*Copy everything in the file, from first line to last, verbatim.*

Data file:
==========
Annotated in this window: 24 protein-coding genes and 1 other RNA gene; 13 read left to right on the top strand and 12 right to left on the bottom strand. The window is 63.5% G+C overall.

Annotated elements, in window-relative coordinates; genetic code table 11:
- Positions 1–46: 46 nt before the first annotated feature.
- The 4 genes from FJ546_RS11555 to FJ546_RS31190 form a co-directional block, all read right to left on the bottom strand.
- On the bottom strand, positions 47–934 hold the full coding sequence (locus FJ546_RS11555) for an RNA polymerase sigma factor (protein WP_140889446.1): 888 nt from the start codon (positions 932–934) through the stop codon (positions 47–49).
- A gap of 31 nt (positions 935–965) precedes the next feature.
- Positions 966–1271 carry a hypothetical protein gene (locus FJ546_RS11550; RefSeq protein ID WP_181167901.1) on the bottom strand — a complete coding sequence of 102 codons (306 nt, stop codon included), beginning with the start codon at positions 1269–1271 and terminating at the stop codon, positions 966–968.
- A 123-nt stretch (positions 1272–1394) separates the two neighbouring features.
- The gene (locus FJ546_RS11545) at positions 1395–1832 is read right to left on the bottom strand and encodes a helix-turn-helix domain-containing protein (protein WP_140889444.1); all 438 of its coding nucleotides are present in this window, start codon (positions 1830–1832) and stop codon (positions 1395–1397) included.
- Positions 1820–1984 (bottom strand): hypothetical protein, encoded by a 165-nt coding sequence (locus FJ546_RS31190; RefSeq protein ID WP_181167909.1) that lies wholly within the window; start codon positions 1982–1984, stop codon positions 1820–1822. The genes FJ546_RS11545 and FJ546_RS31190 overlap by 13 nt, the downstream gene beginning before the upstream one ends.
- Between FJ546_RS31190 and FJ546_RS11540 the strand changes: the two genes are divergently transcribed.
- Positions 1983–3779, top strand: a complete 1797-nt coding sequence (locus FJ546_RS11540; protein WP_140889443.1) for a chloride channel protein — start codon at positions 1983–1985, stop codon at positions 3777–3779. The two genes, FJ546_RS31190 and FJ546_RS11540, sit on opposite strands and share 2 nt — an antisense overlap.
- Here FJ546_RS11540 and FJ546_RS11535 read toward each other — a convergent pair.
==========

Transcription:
Annotated in this window: 24 protein-coding genes and 1 other RNA gene; 13 read left to right on the top strand and 12 right to left on the bottom strand. The window is 63.5% G+C overall.

Annotated elements, in window-relative coordinates; genetic code table 11:
- Positions 1–46: 46 nt before the first annotated feature.
- The 4 genes from FJ546_RS11555 to FJ546_RS31190 form a co-directional block, all read right to left on the bottom strand.
- On the bottom strand, positions 47–934 hold the full coding sequence (locus FJ546_RS11555) for an RNA polymerase sigma factor (protein WP_140889446.1): 888 nt from the start codon (positions 932–934) through the stop codon (positions 47–49).
- A gap of 31 nt (positions 935–965) precedes the next feature.
- Positions 966–1271 carry a hypothetical protein gene (locus FJ546_RS11550; RefSeq protein ID WP_181167901.1) on the bottom strand — a complete coding sequence of 102 codons (306 nt, stop codon included), beginning with the start codon at positions 1269–1271 and terminating at the stop codon, positions 966–968.
- A 123-nt stretch (positions 1272–1394) separates the two neighbouring features.
- The gene (locus FJ546_RS11545) at positions 1395–1832 is read right to left on the bottom strand and encodes a helix-turn-helix domain-containing protein (protein WP_140889444.1); all 438 of its coding nucleotides are present in this window, start codon (positions 1830–1832) and stop codon (positions 1395–1397) included.
- Positions 1820–1984 (bottom strand): hypothetical protein, encoded by a 165-nt coding sequence (locus FJ546_RS31190; RefSeq protein ID WP_181167909.1) that lies wholly within the window; start codon positions 1982–1984, stop codon positions 1820–1822. The genes FJ546_RS11545 and FJ546_RS31190 overlap by 13 nt, the downstream gene beginning before the upstream one ends.
- Between FJ546_RS31190 and FJ546_RS11540 the strand changes: the two genes are divergently transcribed.
- Positions 1983–3779, top strand: a complete 1797-nt coding sequence (locus FJ546_RS11540; protein WP_140889443.1) for a chloride channel protein — start codon at positions 1983–1985, stop codon at positions 3777–3779. The two genes, FJ546_RS31190 and FJ546_RS11540, sit on opposite strands and share 2 nt — an antisense overlap.
- Here FJ546_RS11540 and FJ546_RS11535 read toward each other — a convergent pair.